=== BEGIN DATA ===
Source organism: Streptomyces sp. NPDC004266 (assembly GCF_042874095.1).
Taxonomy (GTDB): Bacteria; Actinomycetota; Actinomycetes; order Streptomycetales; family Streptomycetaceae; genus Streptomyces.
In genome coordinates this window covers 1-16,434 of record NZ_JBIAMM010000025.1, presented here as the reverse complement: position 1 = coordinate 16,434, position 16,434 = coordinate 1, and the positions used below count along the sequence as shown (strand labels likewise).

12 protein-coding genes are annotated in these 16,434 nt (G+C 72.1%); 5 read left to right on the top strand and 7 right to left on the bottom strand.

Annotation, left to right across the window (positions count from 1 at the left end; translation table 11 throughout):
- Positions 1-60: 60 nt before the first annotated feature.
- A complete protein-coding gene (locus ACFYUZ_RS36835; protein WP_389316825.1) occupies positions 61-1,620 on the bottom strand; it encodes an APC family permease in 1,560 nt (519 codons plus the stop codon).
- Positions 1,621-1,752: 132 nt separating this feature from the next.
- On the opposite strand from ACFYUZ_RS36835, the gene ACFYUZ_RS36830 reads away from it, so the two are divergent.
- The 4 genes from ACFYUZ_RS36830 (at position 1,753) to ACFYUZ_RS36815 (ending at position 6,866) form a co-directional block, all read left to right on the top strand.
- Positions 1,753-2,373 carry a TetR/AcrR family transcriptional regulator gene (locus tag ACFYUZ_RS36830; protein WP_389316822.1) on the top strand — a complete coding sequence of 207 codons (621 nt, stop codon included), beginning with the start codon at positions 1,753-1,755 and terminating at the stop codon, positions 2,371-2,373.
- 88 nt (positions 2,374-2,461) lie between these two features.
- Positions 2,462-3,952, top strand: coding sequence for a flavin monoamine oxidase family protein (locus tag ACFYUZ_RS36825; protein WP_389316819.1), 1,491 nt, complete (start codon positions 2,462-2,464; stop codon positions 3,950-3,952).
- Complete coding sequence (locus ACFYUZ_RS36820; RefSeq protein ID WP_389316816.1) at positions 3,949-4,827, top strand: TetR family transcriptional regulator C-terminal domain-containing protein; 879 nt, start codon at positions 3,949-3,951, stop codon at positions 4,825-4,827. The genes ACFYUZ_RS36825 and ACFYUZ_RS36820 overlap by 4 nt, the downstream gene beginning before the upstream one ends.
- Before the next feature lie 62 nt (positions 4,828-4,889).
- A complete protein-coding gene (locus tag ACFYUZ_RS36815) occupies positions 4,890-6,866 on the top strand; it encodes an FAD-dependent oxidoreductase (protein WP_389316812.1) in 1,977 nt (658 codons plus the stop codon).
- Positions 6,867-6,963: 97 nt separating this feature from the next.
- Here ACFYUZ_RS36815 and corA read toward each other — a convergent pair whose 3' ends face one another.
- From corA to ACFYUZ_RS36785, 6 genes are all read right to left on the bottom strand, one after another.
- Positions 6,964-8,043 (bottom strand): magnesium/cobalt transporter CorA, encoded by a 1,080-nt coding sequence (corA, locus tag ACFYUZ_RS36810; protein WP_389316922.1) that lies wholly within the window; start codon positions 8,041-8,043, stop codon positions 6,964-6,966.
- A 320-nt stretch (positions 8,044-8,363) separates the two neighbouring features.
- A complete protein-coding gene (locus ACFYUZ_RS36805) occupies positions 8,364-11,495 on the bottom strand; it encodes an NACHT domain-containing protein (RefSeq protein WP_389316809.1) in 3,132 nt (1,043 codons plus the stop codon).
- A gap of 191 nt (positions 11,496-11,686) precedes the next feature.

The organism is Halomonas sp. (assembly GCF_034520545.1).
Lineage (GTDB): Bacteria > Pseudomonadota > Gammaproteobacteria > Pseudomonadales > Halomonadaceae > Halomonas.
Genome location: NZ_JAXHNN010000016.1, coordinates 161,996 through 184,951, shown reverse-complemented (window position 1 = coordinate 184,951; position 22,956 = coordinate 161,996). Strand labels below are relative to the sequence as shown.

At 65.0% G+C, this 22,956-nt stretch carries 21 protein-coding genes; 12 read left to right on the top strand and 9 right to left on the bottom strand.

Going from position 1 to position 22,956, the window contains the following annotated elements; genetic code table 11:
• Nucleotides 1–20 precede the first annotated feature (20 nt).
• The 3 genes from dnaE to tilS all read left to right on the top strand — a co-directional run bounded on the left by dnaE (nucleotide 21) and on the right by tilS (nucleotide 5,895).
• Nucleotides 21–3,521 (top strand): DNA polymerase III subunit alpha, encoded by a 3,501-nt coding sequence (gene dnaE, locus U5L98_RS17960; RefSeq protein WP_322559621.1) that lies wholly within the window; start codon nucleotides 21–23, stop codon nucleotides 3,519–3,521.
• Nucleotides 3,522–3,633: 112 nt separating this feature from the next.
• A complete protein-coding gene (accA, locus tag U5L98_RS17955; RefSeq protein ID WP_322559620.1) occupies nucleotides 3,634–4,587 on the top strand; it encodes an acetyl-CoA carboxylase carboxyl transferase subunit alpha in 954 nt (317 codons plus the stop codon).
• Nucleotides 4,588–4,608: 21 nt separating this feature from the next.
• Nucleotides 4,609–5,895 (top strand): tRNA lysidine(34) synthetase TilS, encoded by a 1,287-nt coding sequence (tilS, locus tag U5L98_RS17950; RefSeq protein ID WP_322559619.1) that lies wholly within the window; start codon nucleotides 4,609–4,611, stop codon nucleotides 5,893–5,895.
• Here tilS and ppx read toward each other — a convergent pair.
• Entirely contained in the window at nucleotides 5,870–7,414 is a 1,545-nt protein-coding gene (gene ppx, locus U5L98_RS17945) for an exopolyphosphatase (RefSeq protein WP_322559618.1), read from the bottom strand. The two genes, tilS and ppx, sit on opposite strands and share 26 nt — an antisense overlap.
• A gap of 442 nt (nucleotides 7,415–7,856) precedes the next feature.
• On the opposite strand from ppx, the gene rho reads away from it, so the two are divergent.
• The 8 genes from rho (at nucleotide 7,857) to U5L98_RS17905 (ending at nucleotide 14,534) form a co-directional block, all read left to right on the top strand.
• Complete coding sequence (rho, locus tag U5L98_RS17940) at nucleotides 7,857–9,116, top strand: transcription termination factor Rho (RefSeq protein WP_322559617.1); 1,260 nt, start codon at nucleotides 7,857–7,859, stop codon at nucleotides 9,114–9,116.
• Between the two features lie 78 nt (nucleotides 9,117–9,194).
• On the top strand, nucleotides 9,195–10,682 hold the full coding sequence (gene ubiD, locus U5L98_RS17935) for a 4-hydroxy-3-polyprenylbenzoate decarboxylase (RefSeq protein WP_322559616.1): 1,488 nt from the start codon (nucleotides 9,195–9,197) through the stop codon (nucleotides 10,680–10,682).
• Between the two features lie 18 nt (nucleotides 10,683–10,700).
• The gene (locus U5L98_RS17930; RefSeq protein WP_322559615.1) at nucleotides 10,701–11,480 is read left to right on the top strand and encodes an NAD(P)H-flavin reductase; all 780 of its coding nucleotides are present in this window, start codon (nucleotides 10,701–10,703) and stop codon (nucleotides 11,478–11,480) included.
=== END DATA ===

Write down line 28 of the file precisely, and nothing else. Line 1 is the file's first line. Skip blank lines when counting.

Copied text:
Going from position 1 to position 22,956, the window contains the following annotated elements; genetic code table 11: